'• V THE T1PPES IDES MOINES, ALGOfrA. IOWA [ I AUSTRALIAN CRISIS THE FINANCIAL SITUATION IS EXTREMELY ACUTE. ROYAL BANK OF QUEENSLAND SUSPENDS. A Month's Holiday Proclaimed to Enable Embarrassed Mine Owners to Arrange Their Affairs — Nicaragua Revolutionists Gaining ' Ground — French Troops Attacked by Siamese. London, Way 17—Advices froiiiAus- tralla show that the financial crisis is still acute. This morning a dispatch was received announcing that the Royal Bank of Queensland, limited, had suspended. The London agency of the bank Is at 1 and 2 Freuchurch street. The court of queen's bench has made tm order for the winding up of the London Chartered Bank of Australia, •whose head office was at Melbourne, and has adjourned similar petitions for the winding up of the Australian Joint Stock Bank of Sydney, and of the National Bank of Australasia. The London Bank of Australia failed on April 25, with deposit liabilities of about £6,500,000. The Australian Joint Stock Bank of Sydney failed on April 20, with liabilities amounting to«about £13,000,000, an the National Bank of Australasia suspended on April 30, •with deposit liabilities of about £3,000,000. Brisbane, May 17.—The government of Queensland has proclaimed a'holiday for one month in the gold fields, in order to enable the mine owners and others embarrassed as to their business by the recent failures to make new arrangements of their financial affairs. chemical apparatus. It is well they did, 'or after the flre had been "extlhgiiished the firemen found unmistakable evidences of incendiarism and the plan !md been so arranged that the death of several firemen would have been the inevitable result had a stream of water been turned into the place. Piles of kindling wood had been fired and then several palls, partially filled with ierosene had been suspended from the ceiling by slender strings. It was evidently the intention of the incendiary to have the fire which he started in the kindling wood .eventually reach the strings and thus empty the oil all over the floor. A stream of water would have undoubtedly broken the strings and the result of the ignition of' all that oil, with a couple of fire jompanies right in the room, would liave been awful to contemplate. By using a chemical apparatus the firemen extinguished the flames and at the same time steered clear of the kerosene palls. The loss was-only §250. It was found that Bennett had §2,000 insurance on his household effects. The building was owned by W. W. Wallis. mve been in Chicago. The trial was an . NICARAGUA REVOLUTION. Reported to Be Carrying Everything Before Them. New York, May 17.—A special cable from Panama says that the revolution- sts are carrying everything before them. All depi'tmteuts are now controlled by them. In some of the departments nearly every citizen joined the revolution, leaving Sacaza without supporters. Thousands of volunteers have been rejected by the revolutionists' leaders because they did not have arms. Oiie- half of the organized revolutionary army is armed only with hatchets. Perfect order prevails iu the revolutionary camp. The soldiers are paid every day. All property belonging to the citizens which is taken for the use of '.the revolutionary army is paid for by. the. wealthy leaders who furnished the money to back up the movement. Prisoners are humanely treated and wounded government soldiers are well cared for. All laws are fully sustained by the revolutionists as during times ol'«peuce. President Sacaza lias adopted drastic measures to control the country. Severe punishment is inflicted on all whom he cim find who sympathize with the revolution. Property belonging to revolutionary leaders in Managua lias been confiscated and foreign residents of the capital go armed to protect themselves from assault. > KREH NOT SATISFIED. Customs Oollectorship Suits Him Bet- 1 ter Than His Present Job. Milwaukee, May 17,—Some politicians (ire quills positive that Col. Kress is to tie-given his old position of collector of customs in this district. The city ut- toiney wears an unusually con tented expression of late and it is taken as giving color to tliu rumor. Col. Kress likes the Job of collecting bettor than drawing up bond ordinances for Aid. Hanke. In case ho goes out of the city attorney's office V. W. Seeley will likely become city attorney. PLATE GLASS TRUST. tion, had any authority to act on the question. Commissioner Tousley thought thai the committee had Jurisdiction. The matter was in direct charge of the installation department and the director general had power to act and the commission had control of the director general. He implored the commission to act and at once. "Thomas should be ousted," he said; "we have been called, and perhaps justly, subsidized effigies. Now let Us do something." General St. Clair then made a speech in behalf of Thomas. He said he did not. believe that the report of'the com- milte presented sufficient facts to warrant the dismissal of Thomas. He urged that the clause calling for the resignation be eliminated, and instead that Thomas be given to understand that if he did not do as the commission required he must quit. He added that a serious error -would be made were the report adopted. He told of what Thomas had done for the music feature of the fair and said it would be impossible to get any one to DIVIDING iJLNDS AMOJTO IN SHAWANO Tribal Riches at Stake—Steps to Prevent Stockbridges and Munsees Who Are Citizens From Sharing in the Allotment — How the Law Was Passed. * Bennett Was arrested on a charge of! n n i,i s nlaco. and, moreover, that if arson. He set up an alibi, claiming to Thomas left Tomlins would follow. Commissioner Hundley then offered uteresting one, and it was finally shown | tlie following resolution, to be added that the fire was started in such man- to the committee's report after the ner that it would bam for many hours! word "resignation." "unless Professor before it finally broke out into a danger-: Thomas does agree to comply with the ous blaze. Bennett was convicted and | findings and conclusions herein arrived Now Assuming Tangible Form and Is An Assured Fact. Kokomo, 1ml., nMy 17.—The plate glass trust is now assuming' tangible form and is an assured fact. It will embrace the largest factories In the United States. The Diamond works, )f Kokomo, a branch of the- company (it Elwood, Ind.; Charlcroi, in Pennsylvania, and Crystal City, of Missouri. ARSON RECALLED. An Ex-Convict Defendant in a Divorce Suit. Avas sentenced to six years in WaupuuJ prison. He Avas never heard of here since his release from "Waupuii. The complaint of Mrs. Mary Bennett, who is sueing for a divorce in Chicago, throws some light on Bennett's history. In the early part of 1866 Mrs. Bennett Avas a girl 15 years of age and lived at Severn Bridge, Canada. She met Bennett, t Avho was nearly ten years her senior and fell in love with him. They AA-ere married in December of the same year. Soon after that Bennett made a trip to Chicago, Avhich AVOS then" a pretty small tOAvn. On his tour he located a large tract of laud in the Calumet district, Avhich is now in the heart of South Chicago. Bennett had a speculative turn and concluded to preempt this laud. Returning home he broached the subject to his AATfe, "who, supposing they Avero to live on the ueAV tract of land, gave her consent. Bennett then came back and built a house on the land. Then he took his Avlfe to South Chicago and installed her in the new home. Much to her*surprise Bennett announced that he was not going to live there, but intended to leave her on the laud. Against her protest and despite her tears he returned to Canada. At unl'requent intervals he would visit his Avife and provided—but scantily, it is claimed—for her needs. Matters Aveiit along this way until 1S77, when John I. Bennett began proceedings to gain'possession of the land which tiie defendant had pre-empted. Though of the saui'e name the two were' not relatives. The case was a noted one, und>after u long and bitter fight the plaintiff AA-OH his suit and dispossessed tiie present defendant At this time it had increased in A'alue until Avorth many hundred thousand dollars. On the final settlement John Bennett gave his opponent two lots in Grand Crossing. On one of them Ellis Bennett built a home, Avhere his wife has since lived. Bennett still did not choose to live Avith his Avife. Leaving her, he came to Milwaukee. It is charged that soon after he got here he made love successfully to a girl 10 years of age. He induced her to enter into a marriage. Wife No. 2 wus ignorant of her husband's former family relations and didn't knoAV tliat he had, besides a Avife, a large family of children. Bennett and Avife No. 2 Avent to keeping a boarding house. The story of the fire and Bennett's conviction and sentence have been told above. The prison records Avill be Introduced at tho divorce trial to prove Bennett's incarceration. Bennett has already set up the claim that it AVUS some other man by the same name who AVUS sent to prison. Soon after his conviction Avife No. 2 it is charged, found out how she had been duped and secured an annulment of the marriage. She is UOAV married to another man and lives in Chicago. 'Whether Bennett AVUS in the penitentiary or not,, ho returned some yours ago to wife No. 1. Woman-like she forgave him and Bennett secured employment Avilli a cloak concern in Chicago. Soon M.fter ho resumed his relations Avith his first Avife, it is charged, he began to abuse her. His cruelty became unbearable, and a short time ago Mrs. Bennett filed her bill for divorce, charging cruelty. Before tho trial is over it is said Bennett. Avill bo treated to a surprise, lie does not know that wife No. 2 is in Chicago and that she Avill be put on the stand against him. For the reason that Bennett does not knoAV this it is now impossible of the second Avoinun, Avhom, said, ho has Avronged so deeply. Commissioner DeYoung moved that the amendment lie on tiie table. The commission so voted and General St. Clair insisted that defeating the amendment, defeated the proposition to be amended. "That is not so," said President Palmer. "The rules so hold," persisted St. Clair. "I doubt it," said President Palmer, 'and, even if they do, it would be such Infernal nonsense I would not consider it. The commission understood that it was voting only "on the amendment." And then St. Clair smilingly dropped his,, contention. Commissioner Walker said that a director of music must be an absolute autocrat if he expects to be successful. He must be empowered to select such instruments as lie sees fit. Commissioner DeYoung then called for the previous question and Mr. Lannan, as chairman of the committee, Avas given the floor to speak in ebhulf of his report. Chairman Lannan then made a clear, strong and couA'incing presentation of the whole matter and the commission listened with close attention. After a long fight tiie report of the committee was adopted and- the resignation of Mr. Thomas demanded. On the final vote on the question the commission stood 39 to 19. Milwaukee, May 17. — There is another and a more sensational chapter in the life of Ellas Bennett, who was in 188-i sentenced to six years in Waupun prison for arson. Bennett worked us a cloak cutter here. On Thanksgiving night, 1883, ho fired the building on Third street in this city, which he and a woman who passed as his wife managed as a boarding house. Bennett is now the defendant in a divorce suit in Chicago and an effort will be made to show hat the woman who lived with him here was not his legal wife. The Bennett arson case was an interesting and important one and it is still fresh in "the- recollection of Milwaukee officials. Acting Chief Rlemor, of the fire department, says that on Thanksgiving night, 18S3, an. alarm "- -" in for a flre at 179-181 Third « fire- was burning briskly ^arrived, but they con- the WISCONSIN IN BRIEF. H " News from All Parts of the State Condensed. A new system of seAA'erage is soon to bt put in at Watertown. Eau Claire will shortly have a aew police station. It Avill cost §3,000. A. man named Tramblie Avas arrested in Rockford, 111., and taken to Janes ville on a charge of bigamy. James, the 12-year-old son of S. R. Wagg, of Appleton, broke his leg Avhile Avrestling with a companion. The Eagle cheese factory hus started operations and at present is recciA'ing 2,000 pounds of milk daily. Pritchard Bros., druggists, of Kaukauna, made an assignment. The liabilities and assets aro not known. Richard Brooks, a Avell-kuown lumberman of Manistee, Mich.,intends to locate an extensive shingle mill in Ashland. James Dwyer, engaged in digging u gravel pit near Merritt, Douglas county ; was killed by a falling embankment. A. number of Neenah and Menasha officials aro visiting Oshkosh to look over its sewerage and street systems. Dr. Josliu, of Racine, AVUS arrestec and fined $10 and costs on a charge of practicing dentistry Avithout a license. August L. Baker, aged 50 years, died at his home in Racine. He Avas a resident of that city for nearly half a ecu tury. Articles of incorporation have beei: filed by the French Granite company of Ashland The capital stock is $100, 000. Three A'uluable colts belonging to August Piper, a fanner living near Racine, Avero struck by a Chicago & Northwestern train and killed. Prof. A. B. Cornwall, formerly a member of tho faculty at the Albior academy, died at his home in Ordwiiy, S. D, Ho AVUS a soldier of the late war. Twenty-live million feet of logs are Washington, D. C., May 16—A portion of the Stockbrldge Indians hi Wisconsin, including such as have adhered to their tribal relations, have taken steps to test the constitutionality of an act passed by the late congress for their "relief." A prominent law firm of Wahiugtou has been secured to conduct the proceedings, which Avill take the form of •m application for an injunction restraining the secretary of the interior from' executing the provisions of the ict above mentioned. There arc some very interesting points involved, some of Avihich are quite new to the legal fraternity,'and as the sum of $80,000 hi cash and 11,>00 acres of laud in Shawano county are involved, the proceedings win tract considerable attention. There will also be disclosed the manner hi which, the passage of the act referred to was secured, which, to say the least; was extraordinary. The Indians who nave thus vohui- the latter told him that* he would advise the president to disapprove the measure. To Mr. Sawyer's .amazement Noble advised the president to sign the bill, stating that it was satisfactory to Mr, Sawyer. The president did so and the bill became a law. There is no official record of the president's objections to r.io iirest bill that was passed. It did not reach him until congress had entered upon the last ten days of the session, and he simply put the bill In his pocket uot appear to know how of their CAB1NET DISCUSSES THE CHINESE QUESTION. Th? Administration Much Vexed Over the Supreme Court Decision—China Will Certainly Take Retaliatory Measures—Minister May Be Recalled and Other Serious Results Follow^ AVashugtou, D. C., May 10.—The Chinese question occupied the attention of the cabinet at its meeting today. Before tiie cabinet m'ecting Chief Justice Fuller, who dissented from the decision of the supreme court, culled at tho white housts and had a brief talk with the president. Subsequently the chief justice had an interview Avith Secretary Greshani. It is understood the conclusion reahed by the cabinet Avas that the laAV could not be enforced foi' thf rr^son that there is no money uvuirbln for the purpose. The act only earili-o up- it is WORLD'S FAIR MUSICAL DIRECTOR MUST QUIT. Hot Fight on the Question—Chairman Luuimn's Report Asking the Local Directory to Act Is Finally Adopted —And It Is Adopted by a Very Convincing Majority. , amount of pulp wood will be stopped at Shawauo and shipped to the mills by rail. Chicago, May 17.—Theodore Thomas' sculp has been demanded by the national commission. And Avorso still tills quarrel has become mixed up Avith tho Sunday opening question. The Thomas matter AVUS brought up in the commission meeting' this afternoon almost, immediately after tho Sunday question hud been referred to tho judiciary eommi t tee. Commissioner Lanuan brought uju his report and moved itri adoption. Commissioner Massey Avunted to explain the vote ho would cast. Ho said ho did not Avunt to be misunderstood in tho case, but lie could not A r oto for the report bemuse he did not think that tiie commission, having delegated its Miss Kate Fischer, of tho town of Milford, Wulworth county, died of heart failure while 011 her way to market with her brother. She Avas 28 years of age. 10. A. llgery, of West Superior,"AVUO was sent to stutc prison about a year tigo on a charge of embezzlement from insurance companies, hus been pardoned by Governor Peck. Lou Huinbliu, an employe of the American Express company, at Appleton, had his right hand crushed Avhilc handling some baggage. Amputation will probably bo necessary. The store of Sherman II. Hhules, of Lodi, AVOS entered by burglars and several hundred dollars' Avorth of goods Avero taken, besides u small amount of money. Harvey Thomas, of Indian Ford, i^ock cuuly, has z-ccelvcd n parole from Gov. Peck and is UOAV a conditionally free man. Thomas AVUS convicted und sentenced to hard labor at the cotmty jail for nhio months last December qn a charge M a"~ ands will remain after they get through this contest. They are determined to Ight it out, and would rather the lawyers would get it than have any por- Jon of the fund or the land given to persons who are not entitled to either, which is, according to their theory, just what is proposed to be done under the act above referred to. The papers are now being prepared and will be served hi a few days upon Secretary Hoke Smith. For something like fifty years congress has been legislating, or trying to legislate, for the relief of the Stockbridge and Munsee tribes of Indians in the state of Wisconsin. There .have been contentions between the "Indian party" and the "citizen party;" between those who continued their tribal relations and refused to take lands in severalty and those who became citizens of the United States. It is between these factions that the present controversy arises. The tribal funds on deposit in the treasury and the unsold lands on the reservation hi Shawano county are claimed 'as exclusive property of the tribe, and that the "citizen" members should not share in the division. The ."Indian party" claims that the "citizen party" members have received their inheritance, and now by virtue of the recent act of congress seek to share in the undistributed portion of the estate. This they do not propose to permit, and in order to protect their interests have resorted to the courts. They have a very intelligent representative here who is furnishing the facts -upon which the restraining order will rest.' Next in importance to the question whether the citizen party has any right to share in , this money or these lauds, is the question AV!I ether the United States can by act of congress make an Indian out of a citizen, for that is practically what is contemplated or attempted by the recent act of congress. It is claimed that congress has no such power, and has no right to enact legislation based upon the assumption that a naturalized Indian, who has become a citizen of the United States, can for any purpose be restored by law to his tribal relation. It is maintained by those who have caused these proceedings to be instituted that tribes of Indians are distinct nations, and that membership therein can be secured only by birth or adoption; -that when an Indian has become a citizen of the United States, congress lias no more right to make him an Indian again than it would have to make him a subject of Great Britain. The manner in which this act was passed was extraordinary as its provisions are. 'Die fifty-first congress passed a bill which was thought to-be satisfactory to the tribe, and President Harrison vetoed it. His objections were that patents of , land granted to the Indians in severally should not be issued until a period of five years should elapse after the allotment. This had been the uniform policy of the Harrison administration, and the president would not sign any biH which did not conform to that idea. The purpose of this policy was that Hie lands should be hi the possession of the Indian long enough for him to realize their value and long enough for him to cultivate some civilized pursuit. Otherwise it would be only a question of a few weeks or months before the white man woidd get the land away from him for little or nothing and strip the timber from it, "It was too late then to amend the bill in order to conform to the president's views and get it through both houses again. On tho assembling of the fifty-second congress tho question of divldng this fund and tho allotment of lands in sov- eralty again came up. A bill was introduced in the house containing tho offensive provisions before alluded to, being engineered chiefly by the Indian Rights association. It also ignored the requirement of President Harrison that allotment and tho issue of patents. The bill was approved by the commissioner of Indian affairs whose predecessor had roj'ioto.l a similar measure Carlisle showed that not more than $10,000 of that sum remained. , It is estimated that it Avill cost to deport all the Chinese now in the cotui- try Avho have not complied Avitli the IUAV, more than $600,000. This statement, exhibited what one member of the cabinet called the utter inability of the government to give any effect to the laAV without further faction by congress. Under the circumstances ft is understood that nothing could be done and it is said there is little if any probability of the federal government making any immediate effort to put the laAV Into effect. One prominent member of the cabinet, Avho is regarded as a man of great force and strength of character, made the broad ,'issertlou after the session Avas over that the is nothing sliort of a political scheme enacted for political effect, (he said, in fact, something about deiuu- goguery). It is assumed, hi the ordinary course of the supremo court, that as soon as the majority of the members of the court have determined upon its exact phraseology, it Avill be transmitted to the Chinese minister to be by him forwarded to his government. This Avill necessarily involve considerable delay and congress Avill probably lie again in session beion"- a reply can b,( .unde to the communication. It is evident that the administration is, surprised by the decision and tho situation Is A-ory perplexing. With the constitutionality of the laAV settled it is embarrassing not to be able to enforce it. but in the absence of money for the expenses of deporting the Chinese, there seems to be nothing that 'can be done. If the Chinese Avould simply accept the situation and comply Avitli ihe law It Avould simplify matters, but the impression is that most of them will not do this, but Avill resist as long as possible. As to the expense of enforcing the law it is not by any means sure that i if congress AVUS in session this necessary ixouey would be appropriated. F.ar-reaclimg results are bound to come from the supreme court decision. The breaking off of diplomatic relations between tho United States uiid China is quite -probable as one of the outcomes of the exclusion of the Mongolians. International complications Avill arise from the question of .policy m- volvecl iu such a sweeping exercise of the poAver of exclusion. The treasury department is powerless. When the Pacific coast, finds this out it may indulge in the luxury of anti-Chinese riots, but it Avill only have its own. -congressman to blame, Avho passed a IUAV Avithout providing means' for its execution. The belief in diplomatic and official circles here is that China Avill Avithdraw her legation and break off diplomatic relations Avitli the United States. The Chinese government has been fearfully incensed and is not likely to be appeased. The AvithdniAval of its minister AA'ould necessarily be followed by the AvithdroAvul of Minister Dcuby from China. • Aftei; brenking off diplomatic relations the Chinese government Avill, in all probability, retaliate against the United Stutes|by excluding all Americans from its territory, and the exclusion of our cltlzenli would throw most of their business ;u)to the hands of tiie English. Tb,e -jhurches have deplored the probability.; that their missionaries Avould bo 6xe U( -ied, Less than a year ago there Vas an agitation against the "foreign devils," ns tho missionaries are callet, and the Chinese government had.. grea : ' trouble iu repressing the outrages. .fl vcu though inclined to let the missloL u .i es stay it mny uo t cure to enter. upi n lho struggle Avhich Avill bo necessary 0 in . otcc t them, and may suggest, that i hcy jj (ld bet(er re turn to tho United Stn1m Tllls is ouo ol - tho possible etlec, s of the lliw> , lllrt j s not quainilM with the record of the sis companies during the past three of four years regard this request, coining from them, as rather surprising in cool assurance. These officials rissert that of the 110000 Chinese now fn the United States probably one^third have come liito this country illegally) that the six companies have persistently encouraged the violation of tiie law by furnishing transportation from China to this country t'a Chinamen, and supplying them with fraudulent certificates on their arrival and taking collateral from them when they landed hi tho United States for moneys advanced pn passage. In fact tiie six companies, 'it is asserted, have practically mortgaged upon the labor of thousands of Chinamen for years to come, and if they are now deported in accordance Avith the ^decision of the supreme court the six companies will lose hundreds of dollars advanced by them to Chinese immigrants. Secretary Greshain AVUS seen this morning, but he declined to discuss the matter, stating that there Aflis nothing noAv from a diplomatic standpoint, and therefore, nothing to talk about. ' No action conccrnug the Chinese exclusion from a. diplomatic standpoint has yet, been taken by the state department. The Chinese minister in Washington has not communicated AA'ith the department of state relative to the enforcement of the laAV. At the legation it is stated thnt there is absolutely nothing to give out in regard to the matter and Avould not be until tho home cov- cmiuent is heard from. NOBODY BLAMED. Lieut Rogers' Report on the Milwaukee Crib Disaster. -Washington, May lO.-The report of Lieut. Rogers' investigation of the Mil- Avaukee crib disaster, with special reference to the conduct of the life saving crew on that occasion, was made public this afternoon. The report has been in the hands of Assistant Secretary Hanilin for several days. He considered the matter of suffi- dent importance to study the report carefully before reaching bis conclusions. His opinion is summed up in the following endorsement on the back of Lieut Rogers' report. "I have examined the Avithiu case and read the evidence. In my judgment no special action is necessary, except that I recommend that a suitable medal be awarded Surfman Ingar Olson." Lieut. Rogers' report covers fifteen pages of type-written paper. It begins with a description of the UCAV intake tunnel and of the crib from the inside of which operations Avere to bo carried 011. He describes the weather of the night of Wednesday, April 19, stating that the gale was the most furious for- many years. He then relates how the lighthouse keeper at tho North Point saw the house on tho crib topple and fall, and of notice being given to the police and to the life- savlog crew. Lieut. Rogers then reviews what was done to effect the rescue of tho doomed men by the life-saving crew and others. in -t.. It: AVUS passed by tho house and, mainly ns a result of tin; exertions of Senator Jones and the Indian Rights association, it got through tho senate, Mi 1 . SaAvyer resisting its utif- 1 Senator Ssnvyer called tho prcsldcni'b attention to tho fact that 'iho bill contained a provision that patents should bo issued iu one year to such ns would accept them and become citizens, and confidently expected that the president " bill. To make sure of tho least importaii j> 01 . n 10 _ ha VD hud great In uoncc i n "exTeudYng "'I C T me ^°£ <ie United States, "•'.elusion not may Tho fact that the remain a dead letter A\ '1 not affect the th 10 resentment felt by the L, lnMO govern . Numerous telegrams ha , celvort at the treasury dopa yesterday nodi}, respecting of the supremo oourji in exclusion cases. Most of th , , KiMins ask (hat Iho law pe sul 0 , ,,^ for at lenst six months, as }ts oxe? ut UiU time \\ill impose great on Chinumeu in the United, |tates. •'" Among tho telegrams v ~ from the attorneys of companies Avho also, eipn. of the ;onded ition TO BE A -COLLEGE PRESIDENT. Clark University Gives a Wauwatosa Minister a Call. Milwaukee, May lO.-The Rev. D 0 John, D. D., for the past year and a half pastor of the Methodist church of Vjauwatosa, has been •unanimously elected president of Clark University of Atlanta, Ga. The honor came Avith no solicitation vor even kuoAvledge of tho step on the part, of Dr. John, whose fiist intimation AVOS contained in the telegram announcing his election. For some time Dr. John occupied the chair of mental and moral philosophy at Oliu-k University, which is one of the largest and most important colleges m tho south, and one of the leading- Mothodist institutions ' of learning in the country. As yet Dr. John has not signified his intentions relative to the election, but it is probable that ho Avill accept. BOARDING HOUSE BURNED. Valley Lumber Company's Property of Eau Claire, Destroyed. ' EMU Claire, Wis., May 17.-The large boarding house in the saw-mill district, belonging to the Valley Lumber company, burned this morning. Most of the contents wore saved. The loss Avill reach about $5,000- rally insured. It was occupied by mill workmen. John McGowau, one of the employes, was struck by a fulling chimney and seriously hurt. William Carson, president of th'e Valley company, was up stairs in the building Avlieu the hro started. The flumes run through it us if it were a hay stack. It Avas believed by Hie large croAVd that Carson was being burned to death, The firemen rushed iu and searched till llio firo drove them out, but Carson had already made his Avay out. ERASTUS WIMAI, , ASSIGNS. Now York, May 10.—Erastus Wiman today made an assignment to Lawyer David Bennett King, of 44 Pine street. Tho assignment, was signed by Mr. Wimnn and Assignee iKug ut Mr. king's office. Mr. AVimuii would not make any formal statement. He merely said that the assignment AVUS Avithout preference. At tho close of the conference be- AVeen Wiman and Attorney A. B. Fletch- or, tho latter, representing a majority of the stockholders, made the following statement. "Whnan figured mo this morning that his fc amount to some $600,000. aro to a large extent a, jecture, as he OAVUS ] ti be made very vai phome, Jn some cases /already .Tied through, he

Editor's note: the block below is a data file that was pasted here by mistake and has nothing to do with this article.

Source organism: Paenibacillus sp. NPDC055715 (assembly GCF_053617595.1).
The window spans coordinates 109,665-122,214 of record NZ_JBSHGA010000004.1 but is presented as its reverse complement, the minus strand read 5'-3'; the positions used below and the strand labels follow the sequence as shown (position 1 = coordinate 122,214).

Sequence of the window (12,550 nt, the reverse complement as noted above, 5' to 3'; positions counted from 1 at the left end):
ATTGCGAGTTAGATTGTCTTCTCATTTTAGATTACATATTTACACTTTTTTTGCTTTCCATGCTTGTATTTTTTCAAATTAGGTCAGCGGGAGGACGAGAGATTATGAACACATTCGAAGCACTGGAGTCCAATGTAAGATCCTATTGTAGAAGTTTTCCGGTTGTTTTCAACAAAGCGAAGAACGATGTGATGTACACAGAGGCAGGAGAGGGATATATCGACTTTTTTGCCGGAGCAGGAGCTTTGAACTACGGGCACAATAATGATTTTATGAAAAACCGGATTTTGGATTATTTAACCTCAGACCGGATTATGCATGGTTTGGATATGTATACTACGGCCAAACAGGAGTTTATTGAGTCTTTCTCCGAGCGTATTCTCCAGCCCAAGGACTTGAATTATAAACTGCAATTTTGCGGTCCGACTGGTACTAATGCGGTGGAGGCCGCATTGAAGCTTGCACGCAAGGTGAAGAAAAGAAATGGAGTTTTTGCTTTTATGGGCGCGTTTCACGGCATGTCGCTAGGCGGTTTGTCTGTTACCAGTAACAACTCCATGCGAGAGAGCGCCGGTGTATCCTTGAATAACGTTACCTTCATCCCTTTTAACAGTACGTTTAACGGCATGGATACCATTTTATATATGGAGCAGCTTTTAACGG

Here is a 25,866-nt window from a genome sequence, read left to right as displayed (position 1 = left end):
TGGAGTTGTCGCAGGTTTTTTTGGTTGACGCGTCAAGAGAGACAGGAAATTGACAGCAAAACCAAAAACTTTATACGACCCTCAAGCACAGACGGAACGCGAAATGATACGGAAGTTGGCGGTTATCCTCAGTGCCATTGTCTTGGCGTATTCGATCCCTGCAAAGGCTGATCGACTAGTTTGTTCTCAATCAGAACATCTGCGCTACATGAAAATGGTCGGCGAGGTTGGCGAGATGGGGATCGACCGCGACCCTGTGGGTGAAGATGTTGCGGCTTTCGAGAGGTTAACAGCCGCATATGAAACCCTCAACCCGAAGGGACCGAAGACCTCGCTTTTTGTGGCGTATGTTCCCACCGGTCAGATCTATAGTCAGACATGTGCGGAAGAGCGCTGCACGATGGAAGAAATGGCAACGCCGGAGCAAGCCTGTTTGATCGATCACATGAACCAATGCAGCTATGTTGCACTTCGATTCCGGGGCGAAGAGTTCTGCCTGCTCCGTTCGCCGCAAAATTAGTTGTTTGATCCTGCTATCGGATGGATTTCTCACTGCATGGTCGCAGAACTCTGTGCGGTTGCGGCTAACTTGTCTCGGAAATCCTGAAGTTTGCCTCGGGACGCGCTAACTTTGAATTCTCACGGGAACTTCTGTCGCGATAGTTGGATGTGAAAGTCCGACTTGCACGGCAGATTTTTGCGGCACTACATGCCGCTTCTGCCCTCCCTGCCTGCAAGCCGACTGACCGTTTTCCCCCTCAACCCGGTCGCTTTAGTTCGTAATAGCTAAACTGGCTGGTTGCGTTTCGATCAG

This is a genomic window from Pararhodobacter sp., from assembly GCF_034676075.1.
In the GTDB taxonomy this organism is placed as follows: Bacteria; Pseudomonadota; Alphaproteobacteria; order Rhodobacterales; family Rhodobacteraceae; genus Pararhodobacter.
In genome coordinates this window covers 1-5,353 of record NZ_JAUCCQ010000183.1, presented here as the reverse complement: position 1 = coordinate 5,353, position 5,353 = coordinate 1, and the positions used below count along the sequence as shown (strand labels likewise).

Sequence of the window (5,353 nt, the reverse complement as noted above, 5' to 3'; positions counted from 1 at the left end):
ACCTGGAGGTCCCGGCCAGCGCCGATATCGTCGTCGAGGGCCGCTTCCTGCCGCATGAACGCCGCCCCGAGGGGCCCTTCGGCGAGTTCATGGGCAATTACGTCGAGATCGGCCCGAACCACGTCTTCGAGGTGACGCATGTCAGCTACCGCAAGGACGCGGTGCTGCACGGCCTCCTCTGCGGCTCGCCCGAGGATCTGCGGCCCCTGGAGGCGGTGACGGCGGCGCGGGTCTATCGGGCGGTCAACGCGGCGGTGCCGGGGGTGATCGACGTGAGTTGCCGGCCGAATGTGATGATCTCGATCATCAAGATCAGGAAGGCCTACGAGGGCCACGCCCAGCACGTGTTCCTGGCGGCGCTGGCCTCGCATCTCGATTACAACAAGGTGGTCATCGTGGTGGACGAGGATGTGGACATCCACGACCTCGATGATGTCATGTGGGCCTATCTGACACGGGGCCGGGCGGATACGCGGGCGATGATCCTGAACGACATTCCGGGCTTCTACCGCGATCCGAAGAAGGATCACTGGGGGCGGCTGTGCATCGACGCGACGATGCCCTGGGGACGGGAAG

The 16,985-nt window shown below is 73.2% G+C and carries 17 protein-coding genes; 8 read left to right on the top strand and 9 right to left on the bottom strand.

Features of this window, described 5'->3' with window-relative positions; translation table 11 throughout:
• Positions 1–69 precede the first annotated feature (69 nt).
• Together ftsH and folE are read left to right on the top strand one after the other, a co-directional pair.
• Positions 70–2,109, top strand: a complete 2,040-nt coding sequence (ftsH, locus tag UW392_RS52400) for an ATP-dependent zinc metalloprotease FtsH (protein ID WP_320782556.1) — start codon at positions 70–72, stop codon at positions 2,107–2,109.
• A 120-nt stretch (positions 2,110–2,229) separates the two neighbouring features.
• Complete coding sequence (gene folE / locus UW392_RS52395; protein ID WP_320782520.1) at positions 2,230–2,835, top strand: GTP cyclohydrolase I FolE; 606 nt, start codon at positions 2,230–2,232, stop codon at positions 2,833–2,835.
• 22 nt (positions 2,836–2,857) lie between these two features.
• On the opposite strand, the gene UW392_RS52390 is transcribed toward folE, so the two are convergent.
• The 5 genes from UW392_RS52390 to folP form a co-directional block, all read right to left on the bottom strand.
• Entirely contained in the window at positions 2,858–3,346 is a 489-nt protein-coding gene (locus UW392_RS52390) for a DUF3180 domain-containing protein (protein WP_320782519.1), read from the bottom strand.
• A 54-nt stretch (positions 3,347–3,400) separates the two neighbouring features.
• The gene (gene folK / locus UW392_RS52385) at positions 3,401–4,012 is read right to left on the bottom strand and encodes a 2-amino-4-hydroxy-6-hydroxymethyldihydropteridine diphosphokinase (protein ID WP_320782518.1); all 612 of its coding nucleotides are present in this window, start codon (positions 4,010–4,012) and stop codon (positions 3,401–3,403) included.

What members have found on this page

Get access to Newspapers.com

  • The largest online newspaper archive
  • 8,900+ newspapers from the 1700s–2000s
  • Millions of additional pages added every month

Try it free